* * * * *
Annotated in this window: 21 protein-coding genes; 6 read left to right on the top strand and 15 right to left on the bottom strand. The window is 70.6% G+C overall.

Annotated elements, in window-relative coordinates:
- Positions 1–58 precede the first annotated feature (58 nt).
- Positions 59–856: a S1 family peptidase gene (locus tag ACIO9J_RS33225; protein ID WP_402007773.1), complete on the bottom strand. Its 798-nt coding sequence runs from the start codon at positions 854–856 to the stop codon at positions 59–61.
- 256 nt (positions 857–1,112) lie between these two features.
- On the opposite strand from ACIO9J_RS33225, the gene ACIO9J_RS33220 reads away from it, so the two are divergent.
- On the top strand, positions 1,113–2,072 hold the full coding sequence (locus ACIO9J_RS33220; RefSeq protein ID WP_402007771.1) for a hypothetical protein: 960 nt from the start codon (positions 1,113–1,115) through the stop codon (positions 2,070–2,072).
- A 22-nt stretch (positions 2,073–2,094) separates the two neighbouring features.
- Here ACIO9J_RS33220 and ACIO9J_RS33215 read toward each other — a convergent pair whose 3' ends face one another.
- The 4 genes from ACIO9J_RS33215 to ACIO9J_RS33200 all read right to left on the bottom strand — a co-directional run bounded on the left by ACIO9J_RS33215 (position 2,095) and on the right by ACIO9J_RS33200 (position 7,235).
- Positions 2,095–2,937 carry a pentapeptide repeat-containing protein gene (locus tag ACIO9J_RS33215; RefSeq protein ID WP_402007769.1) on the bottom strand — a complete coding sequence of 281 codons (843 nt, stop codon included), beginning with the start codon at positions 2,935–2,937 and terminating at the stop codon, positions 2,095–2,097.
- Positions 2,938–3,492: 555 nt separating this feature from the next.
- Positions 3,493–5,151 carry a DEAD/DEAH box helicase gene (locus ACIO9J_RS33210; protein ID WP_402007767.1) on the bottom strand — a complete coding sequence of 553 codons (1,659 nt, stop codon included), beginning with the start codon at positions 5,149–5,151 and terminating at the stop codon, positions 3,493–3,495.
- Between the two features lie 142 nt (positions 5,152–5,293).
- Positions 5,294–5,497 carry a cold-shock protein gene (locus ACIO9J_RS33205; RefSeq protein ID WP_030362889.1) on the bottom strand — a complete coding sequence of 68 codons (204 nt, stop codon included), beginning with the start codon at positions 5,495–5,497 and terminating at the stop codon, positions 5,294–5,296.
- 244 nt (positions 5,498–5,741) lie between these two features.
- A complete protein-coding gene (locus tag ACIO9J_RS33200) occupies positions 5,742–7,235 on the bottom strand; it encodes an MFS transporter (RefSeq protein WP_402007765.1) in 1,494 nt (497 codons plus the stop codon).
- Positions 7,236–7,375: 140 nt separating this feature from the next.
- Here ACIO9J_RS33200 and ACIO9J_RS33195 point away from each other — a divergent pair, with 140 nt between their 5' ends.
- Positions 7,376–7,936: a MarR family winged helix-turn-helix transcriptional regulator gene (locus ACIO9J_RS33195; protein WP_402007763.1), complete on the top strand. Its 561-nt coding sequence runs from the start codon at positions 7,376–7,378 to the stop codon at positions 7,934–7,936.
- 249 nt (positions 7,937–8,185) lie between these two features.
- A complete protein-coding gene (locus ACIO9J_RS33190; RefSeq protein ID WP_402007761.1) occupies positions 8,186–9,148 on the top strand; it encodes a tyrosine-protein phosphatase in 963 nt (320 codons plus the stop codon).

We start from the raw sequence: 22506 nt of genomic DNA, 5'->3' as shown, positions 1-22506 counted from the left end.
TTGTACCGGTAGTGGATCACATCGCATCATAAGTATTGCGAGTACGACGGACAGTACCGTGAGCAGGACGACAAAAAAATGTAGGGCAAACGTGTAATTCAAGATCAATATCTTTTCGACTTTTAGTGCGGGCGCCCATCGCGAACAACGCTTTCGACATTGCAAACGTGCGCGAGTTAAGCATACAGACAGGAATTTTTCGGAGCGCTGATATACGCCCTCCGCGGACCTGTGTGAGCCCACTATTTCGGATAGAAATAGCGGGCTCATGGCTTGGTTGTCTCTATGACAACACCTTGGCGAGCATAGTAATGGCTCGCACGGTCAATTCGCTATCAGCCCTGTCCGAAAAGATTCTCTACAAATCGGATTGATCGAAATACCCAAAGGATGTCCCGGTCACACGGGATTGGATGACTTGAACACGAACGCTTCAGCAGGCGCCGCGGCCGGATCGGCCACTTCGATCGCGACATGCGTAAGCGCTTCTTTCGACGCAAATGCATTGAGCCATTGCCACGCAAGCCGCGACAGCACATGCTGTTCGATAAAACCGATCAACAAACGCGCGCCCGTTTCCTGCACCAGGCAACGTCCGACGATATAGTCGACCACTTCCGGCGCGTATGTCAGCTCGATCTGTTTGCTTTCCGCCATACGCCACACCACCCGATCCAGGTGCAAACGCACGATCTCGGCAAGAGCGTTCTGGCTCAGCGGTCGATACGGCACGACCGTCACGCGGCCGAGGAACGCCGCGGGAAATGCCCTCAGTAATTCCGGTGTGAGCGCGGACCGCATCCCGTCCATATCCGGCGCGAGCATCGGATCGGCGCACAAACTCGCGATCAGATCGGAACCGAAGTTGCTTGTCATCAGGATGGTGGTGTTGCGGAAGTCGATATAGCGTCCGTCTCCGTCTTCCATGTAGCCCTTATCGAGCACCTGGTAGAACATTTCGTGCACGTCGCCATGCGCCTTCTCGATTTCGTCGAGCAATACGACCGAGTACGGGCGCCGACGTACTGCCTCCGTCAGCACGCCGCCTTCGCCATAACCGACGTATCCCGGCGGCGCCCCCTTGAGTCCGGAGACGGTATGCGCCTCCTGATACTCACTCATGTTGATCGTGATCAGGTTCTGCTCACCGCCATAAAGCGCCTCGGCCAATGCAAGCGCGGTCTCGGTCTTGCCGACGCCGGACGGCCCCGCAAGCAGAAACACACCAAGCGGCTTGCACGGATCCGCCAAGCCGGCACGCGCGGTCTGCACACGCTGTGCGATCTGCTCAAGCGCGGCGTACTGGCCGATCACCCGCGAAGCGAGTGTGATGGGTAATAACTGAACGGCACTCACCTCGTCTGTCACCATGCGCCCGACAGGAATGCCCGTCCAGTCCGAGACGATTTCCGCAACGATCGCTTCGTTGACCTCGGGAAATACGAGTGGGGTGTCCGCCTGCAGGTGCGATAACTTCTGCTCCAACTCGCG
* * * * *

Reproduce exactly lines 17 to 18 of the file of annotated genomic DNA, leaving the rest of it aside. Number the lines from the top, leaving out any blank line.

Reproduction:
- A complete protein-coding gene (locus tag ACIO9J_RS33200) occupies positions 5,742–7,235 on the bottom strand; it encodes an MFS transporter (RefSeq protein WP_402007765.1) in 1,494 nt (497 codons plus the stop codon).
- Positions 7,236–7,375: 140 nt separating this feature from the next.